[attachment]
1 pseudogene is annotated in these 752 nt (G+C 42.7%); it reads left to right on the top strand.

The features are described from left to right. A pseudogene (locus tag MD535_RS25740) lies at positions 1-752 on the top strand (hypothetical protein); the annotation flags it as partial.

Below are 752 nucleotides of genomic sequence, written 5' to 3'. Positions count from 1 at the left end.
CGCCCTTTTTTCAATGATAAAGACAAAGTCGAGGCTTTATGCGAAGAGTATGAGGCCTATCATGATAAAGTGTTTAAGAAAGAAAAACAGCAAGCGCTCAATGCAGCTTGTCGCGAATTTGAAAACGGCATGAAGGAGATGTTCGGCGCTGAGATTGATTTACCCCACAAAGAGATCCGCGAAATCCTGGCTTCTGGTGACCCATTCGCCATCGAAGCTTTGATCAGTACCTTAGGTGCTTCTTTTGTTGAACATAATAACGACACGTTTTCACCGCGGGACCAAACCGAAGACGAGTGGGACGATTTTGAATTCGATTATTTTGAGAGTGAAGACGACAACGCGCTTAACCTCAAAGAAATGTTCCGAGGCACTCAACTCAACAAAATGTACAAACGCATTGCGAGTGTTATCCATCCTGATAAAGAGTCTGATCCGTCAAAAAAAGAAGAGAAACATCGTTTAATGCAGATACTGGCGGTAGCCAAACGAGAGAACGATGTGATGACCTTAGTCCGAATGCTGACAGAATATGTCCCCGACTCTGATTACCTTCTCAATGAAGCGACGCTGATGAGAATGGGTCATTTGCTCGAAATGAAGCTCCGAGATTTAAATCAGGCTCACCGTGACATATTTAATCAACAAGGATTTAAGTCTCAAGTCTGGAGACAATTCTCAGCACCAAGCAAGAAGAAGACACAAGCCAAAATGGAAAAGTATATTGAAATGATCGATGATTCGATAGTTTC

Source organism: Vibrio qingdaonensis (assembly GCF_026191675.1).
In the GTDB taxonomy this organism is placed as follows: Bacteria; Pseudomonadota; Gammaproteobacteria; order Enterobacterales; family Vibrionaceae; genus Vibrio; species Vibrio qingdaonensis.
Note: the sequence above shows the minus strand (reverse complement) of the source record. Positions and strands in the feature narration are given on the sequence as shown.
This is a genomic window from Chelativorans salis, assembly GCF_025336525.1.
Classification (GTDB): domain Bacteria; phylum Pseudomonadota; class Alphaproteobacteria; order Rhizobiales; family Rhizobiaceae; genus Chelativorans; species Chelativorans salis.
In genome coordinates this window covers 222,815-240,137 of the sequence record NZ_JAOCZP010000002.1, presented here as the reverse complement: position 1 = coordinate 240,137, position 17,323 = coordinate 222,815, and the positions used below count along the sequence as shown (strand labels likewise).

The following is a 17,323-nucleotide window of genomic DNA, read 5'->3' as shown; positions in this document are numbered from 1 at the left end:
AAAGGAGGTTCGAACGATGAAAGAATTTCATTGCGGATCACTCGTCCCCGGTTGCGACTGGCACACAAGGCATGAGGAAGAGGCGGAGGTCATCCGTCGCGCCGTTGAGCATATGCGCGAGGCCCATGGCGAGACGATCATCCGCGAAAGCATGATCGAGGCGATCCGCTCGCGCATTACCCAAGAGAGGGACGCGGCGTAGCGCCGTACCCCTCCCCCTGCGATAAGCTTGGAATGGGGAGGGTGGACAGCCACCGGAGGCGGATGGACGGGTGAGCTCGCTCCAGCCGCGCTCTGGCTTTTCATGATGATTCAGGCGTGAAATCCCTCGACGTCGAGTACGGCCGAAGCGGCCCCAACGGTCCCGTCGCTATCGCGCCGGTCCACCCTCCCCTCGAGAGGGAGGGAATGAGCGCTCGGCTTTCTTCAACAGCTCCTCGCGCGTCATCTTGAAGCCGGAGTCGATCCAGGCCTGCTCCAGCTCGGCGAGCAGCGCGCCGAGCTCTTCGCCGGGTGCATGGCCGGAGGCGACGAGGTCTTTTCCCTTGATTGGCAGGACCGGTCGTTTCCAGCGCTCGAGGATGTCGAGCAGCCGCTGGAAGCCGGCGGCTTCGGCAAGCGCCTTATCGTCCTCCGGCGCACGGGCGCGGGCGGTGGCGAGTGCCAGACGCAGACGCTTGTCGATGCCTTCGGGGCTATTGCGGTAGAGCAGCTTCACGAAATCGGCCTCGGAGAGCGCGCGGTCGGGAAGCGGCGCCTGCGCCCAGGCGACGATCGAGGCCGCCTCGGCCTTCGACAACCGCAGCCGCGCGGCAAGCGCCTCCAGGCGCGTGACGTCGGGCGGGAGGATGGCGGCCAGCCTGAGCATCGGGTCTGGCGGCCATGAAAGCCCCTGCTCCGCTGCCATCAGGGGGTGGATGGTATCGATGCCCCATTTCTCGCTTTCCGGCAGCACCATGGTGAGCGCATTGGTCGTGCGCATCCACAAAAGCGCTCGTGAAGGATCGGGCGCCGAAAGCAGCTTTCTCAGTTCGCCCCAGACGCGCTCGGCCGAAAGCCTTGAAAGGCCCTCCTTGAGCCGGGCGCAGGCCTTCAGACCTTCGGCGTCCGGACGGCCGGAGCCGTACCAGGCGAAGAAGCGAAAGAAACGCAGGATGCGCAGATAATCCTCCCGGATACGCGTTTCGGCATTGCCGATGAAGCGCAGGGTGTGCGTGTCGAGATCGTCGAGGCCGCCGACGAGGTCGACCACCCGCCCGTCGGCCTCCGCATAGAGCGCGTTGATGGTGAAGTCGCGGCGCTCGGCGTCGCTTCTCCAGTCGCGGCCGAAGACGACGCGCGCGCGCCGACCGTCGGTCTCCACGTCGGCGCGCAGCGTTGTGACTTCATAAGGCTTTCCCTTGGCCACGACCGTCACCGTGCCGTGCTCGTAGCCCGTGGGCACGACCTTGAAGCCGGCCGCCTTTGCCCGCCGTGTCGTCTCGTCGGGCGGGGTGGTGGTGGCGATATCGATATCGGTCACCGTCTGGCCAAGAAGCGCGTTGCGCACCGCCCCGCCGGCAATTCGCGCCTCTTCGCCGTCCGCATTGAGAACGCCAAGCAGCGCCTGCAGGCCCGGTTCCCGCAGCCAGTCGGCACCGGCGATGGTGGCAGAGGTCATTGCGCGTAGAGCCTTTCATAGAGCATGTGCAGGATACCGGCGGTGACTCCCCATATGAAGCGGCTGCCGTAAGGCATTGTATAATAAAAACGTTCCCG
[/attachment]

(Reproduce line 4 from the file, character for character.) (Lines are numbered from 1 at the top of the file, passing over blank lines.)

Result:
CGCCCTTTTTTCAATGATAAAGACAAAGTCGAGGCTTTATGCGAAGAGTATGAGGCCTATCATGATAAAGTGTTTAAGAAAGAAAAACAGCAAGCGCTCAATGCAGCTTGTCGCGAATTTGAAAACGGCATGAAGGAGATGTTCGGCGCTGAGATTGATTTACCCCACAAAGAGATCCGCGAAATCCTGGCTTCTGGTGACCCATTCGCCATCGAAGCTTTGATCAGTACCTTAGGTGCTTCTTTTGTTGAACATAATAACGACACGTTTTCACCGCGGGACCAAACCGAAGACGAGTGGGACGATTTTGAATTCGATTATTTTGAGAGTGAAGACGACAACGCGCTTAACCTCAAAGAAATGTTCCGAGGCACTCAACTCAACAAAATGTACAAACGCATTGCGAGTGTTATCCATCCTGATAAAGAGTCTGATCCGTCAAAAAAAGAAGAGAAACATCGTTTAATGCAGATACTGGCGGTAGCCAAACGAGAGAACGATGTGATGACCTTAGTCCGAATGCTGACAGAATATGTCCCCGACTCTGATTACCTTCTCAATGAAGCGACGCTGATGAGAATGGGTCATTTGCTCGAAATGAAGCTCCGAGATTTAAATCAGGCTCACCGTGACATATTTAATCAACAAGGATTTAAGTCTCAAGTCTGGAGACAATTCTCAGCACCAAGCAAGAAGAAGACACAAGCCAAAATGGAAAAGTATATTGAAATGATCGATGATTCGATAGTTTC